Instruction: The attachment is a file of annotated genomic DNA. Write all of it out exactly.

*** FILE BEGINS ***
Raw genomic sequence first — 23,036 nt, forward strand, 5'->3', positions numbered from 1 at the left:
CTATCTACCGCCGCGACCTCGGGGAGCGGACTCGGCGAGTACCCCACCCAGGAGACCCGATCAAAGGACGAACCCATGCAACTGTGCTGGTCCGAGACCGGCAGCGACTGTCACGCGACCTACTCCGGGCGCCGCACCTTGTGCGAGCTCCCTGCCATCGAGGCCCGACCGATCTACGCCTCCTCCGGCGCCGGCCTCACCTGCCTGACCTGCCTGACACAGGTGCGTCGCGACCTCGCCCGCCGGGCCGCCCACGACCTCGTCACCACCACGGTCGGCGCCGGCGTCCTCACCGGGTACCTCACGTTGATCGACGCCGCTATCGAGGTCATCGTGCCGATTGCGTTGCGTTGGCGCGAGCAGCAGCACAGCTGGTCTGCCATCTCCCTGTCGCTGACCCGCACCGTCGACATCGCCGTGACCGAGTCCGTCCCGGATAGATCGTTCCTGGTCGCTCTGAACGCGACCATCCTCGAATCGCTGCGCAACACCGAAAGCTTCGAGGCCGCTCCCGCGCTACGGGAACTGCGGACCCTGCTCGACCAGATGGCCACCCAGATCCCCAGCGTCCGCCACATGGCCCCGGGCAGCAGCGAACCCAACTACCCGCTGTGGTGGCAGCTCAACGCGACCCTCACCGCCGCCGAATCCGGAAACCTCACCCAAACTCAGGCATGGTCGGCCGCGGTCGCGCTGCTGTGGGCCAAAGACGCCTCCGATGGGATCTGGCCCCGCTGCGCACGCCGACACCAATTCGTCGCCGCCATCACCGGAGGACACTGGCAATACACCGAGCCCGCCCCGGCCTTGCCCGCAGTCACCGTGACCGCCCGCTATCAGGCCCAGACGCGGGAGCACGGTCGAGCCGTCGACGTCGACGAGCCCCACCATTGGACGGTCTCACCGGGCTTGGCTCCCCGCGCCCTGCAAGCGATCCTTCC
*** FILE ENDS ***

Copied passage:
Raw genomic sequence first — 23,036 nt, forward strand, 5'->3', positions numbered from 1 at the left:
CTATCTACCGCCGCGACCTCGGGGAGCGGACTCGGCGAGTACCCCACCCAGGAGACCCGATCAAAGGACGAACCCATGCAACTGTGCTGGTCCGAGACCGGCAGCGACTGTCACGCGACCTACTCCGGGCGCCGCACCTTGTGCGAGCTCCCTGCCATCGAGGCCCGACCGATCTACGCCTCCTCCGGCGCCGGCCTCACCTGCCTGACCTGCCTGACACAGGTGCGTCGCGACCTCGCCCGCCGGGCCGCCCACGACCTCGTCACCACCACGGTCGGCGCCGGCGTCCTCACCGGGTACCTCACGTTGATCGACGCCGCTATCGAGGTCATCGTGCCGATTGCGTTGCGTTGGCGCGAGCAGCAGCACAGCTGGTCTGCCATCTCCCTGTCGCTGACCCGCACCGTCGACATCGCCGTGACCGAGTCCGTCCCGGATAGATCGTTCCTGGTCGCTCTGAACGCGACCATCCTCGAATCGCTGCGCAACACCGAAAGCTTCGAGGCCGCTCCCGCGCTACGGGAACTGCGGACCCTGCTCGACCAGATGGCCACCCAGATCCCCAGCGTCCGCCACATGGCCCCGGGCAGCAGCGAACCCAACTACCCGCTGTGGTGGCAGCTCAACGCGACCCTCACCGCCGCCGAATCCGGAAACCTCACCCAAACTCAGGCATGGTCGGCCGCGGTCGCGCTGCTGTGGGCCAAAGACGCCTCCGATGGGATCTGGCCCCGCTGCGCACGCCGACACCAATTCGTCGCCGCCATCACCGGAGGACACTGGCAATACACCGAGCCCGCCCCGGCCTTGCCCGCAGTCACCGTGACCGCCCGCTATCAGGCCCAGACGCGGGAGCACGGTCGAGCCGTCGACGTCGACGAGCCCCACCATTGGACGGTCTCACCGGGCTTGGCTCCCCGCGCCCTGCAAGCGATCCTTCC